Nutrition Guidelines for Heart Blood Deficiency

Blood deficiency in TCM refers to more than simply anemia (low iron). Like yin, blood refers to the body’s fluid and nourishment. A diet that is nutrient rich and supplementing is recommended to build up liver blood. It is best to consume foods that are slightly cooked. By lightly cooking food, you preserve the nutrients, and also ensure that they are readily digested and absorbed. Also, be sure to chew thoroughly to savor flavors and stimulate the digestive process.

For heart blood deficiency, the ratio of food groups should be as follows:

30-40% leafy green vegetables

30-40% high quality protein

20-30% complex carbohydrates includes grains and vegetables

Foods that Benefit Heart Blood

wheat, rice, oats, roasted barley, sweet rice, spelt, millet

pumpkin, sweet potatoes, squash, carrots, corn, parsnips, yams, peas, onions, leeks, garlic, turnip, mushrooms, spinach, chard, kale, Chinese greens, beets, parsley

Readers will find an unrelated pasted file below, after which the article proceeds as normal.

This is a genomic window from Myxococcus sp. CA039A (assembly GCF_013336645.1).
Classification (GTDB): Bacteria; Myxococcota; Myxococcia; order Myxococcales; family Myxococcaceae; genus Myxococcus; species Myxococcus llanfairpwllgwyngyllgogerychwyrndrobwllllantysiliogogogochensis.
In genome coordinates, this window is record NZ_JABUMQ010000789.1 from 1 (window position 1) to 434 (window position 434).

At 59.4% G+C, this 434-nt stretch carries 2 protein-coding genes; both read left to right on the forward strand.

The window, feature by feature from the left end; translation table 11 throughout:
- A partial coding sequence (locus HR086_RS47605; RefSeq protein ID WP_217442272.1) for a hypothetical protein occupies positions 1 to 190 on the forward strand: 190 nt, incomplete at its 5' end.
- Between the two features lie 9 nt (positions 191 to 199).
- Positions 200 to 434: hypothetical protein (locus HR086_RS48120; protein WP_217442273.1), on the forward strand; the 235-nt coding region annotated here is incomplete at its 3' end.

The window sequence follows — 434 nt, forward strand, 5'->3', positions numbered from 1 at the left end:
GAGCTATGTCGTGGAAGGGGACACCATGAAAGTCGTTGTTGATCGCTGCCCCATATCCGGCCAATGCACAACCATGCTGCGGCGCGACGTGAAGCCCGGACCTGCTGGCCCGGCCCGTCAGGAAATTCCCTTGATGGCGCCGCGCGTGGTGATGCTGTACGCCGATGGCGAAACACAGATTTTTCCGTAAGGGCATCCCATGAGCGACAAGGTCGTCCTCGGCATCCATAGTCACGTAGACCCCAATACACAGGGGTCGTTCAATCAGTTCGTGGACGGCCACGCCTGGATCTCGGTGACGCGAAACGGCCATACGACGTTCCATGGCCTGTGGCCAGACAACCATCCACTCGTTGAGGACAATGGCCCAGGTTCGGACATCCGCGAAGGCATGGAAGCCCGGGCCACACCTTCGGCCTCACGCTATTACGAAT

legumes in general, chickpeas, black beans, kidney beans, fava beans, tempeh

chicken, beef, pork, goose, rabbit, organic liver, eggs, organic bone marrow

mackerel, tuna, anchovy, perch, eel, catfish, oysters, mussels, shrimp, prawns, clams, seaweed

stewed fruit, lychee fruit, coconut, grapes, cherries, jujube dates, lotus seeds, longan fruit, lily bulb, mulberries, dates, figs

black sesame seeds, molasses, rice syrup, barley malt, miso

Foods to Restrict or Avoid

Salads, raw vegetables, raw fruits, excess amounts of tofu, overly rich or oily food, overly sweet food, refined sugar, high doses of vitamin C, chocolate, cold food like ice cream or smoothies, iced drinks, strong tea, coffee, chilies



Clinical Handbook of Internal Medicine, Vol. 2. MacLean & Lyttleton. University of Western Sydney: Australia. 2002.

Chinese Dietary Therapy. Liu, J. Churchill Livingston: Edinburgh.1995.

The Healing Cuisine of China. Zhao & Ellis. Healing Arts Press: Vermont. 1998


This fact sheet is not intended to diagnose or assess. The information provided is meant to complement rather than substitute for a consultation with a qualified TCM practitioner.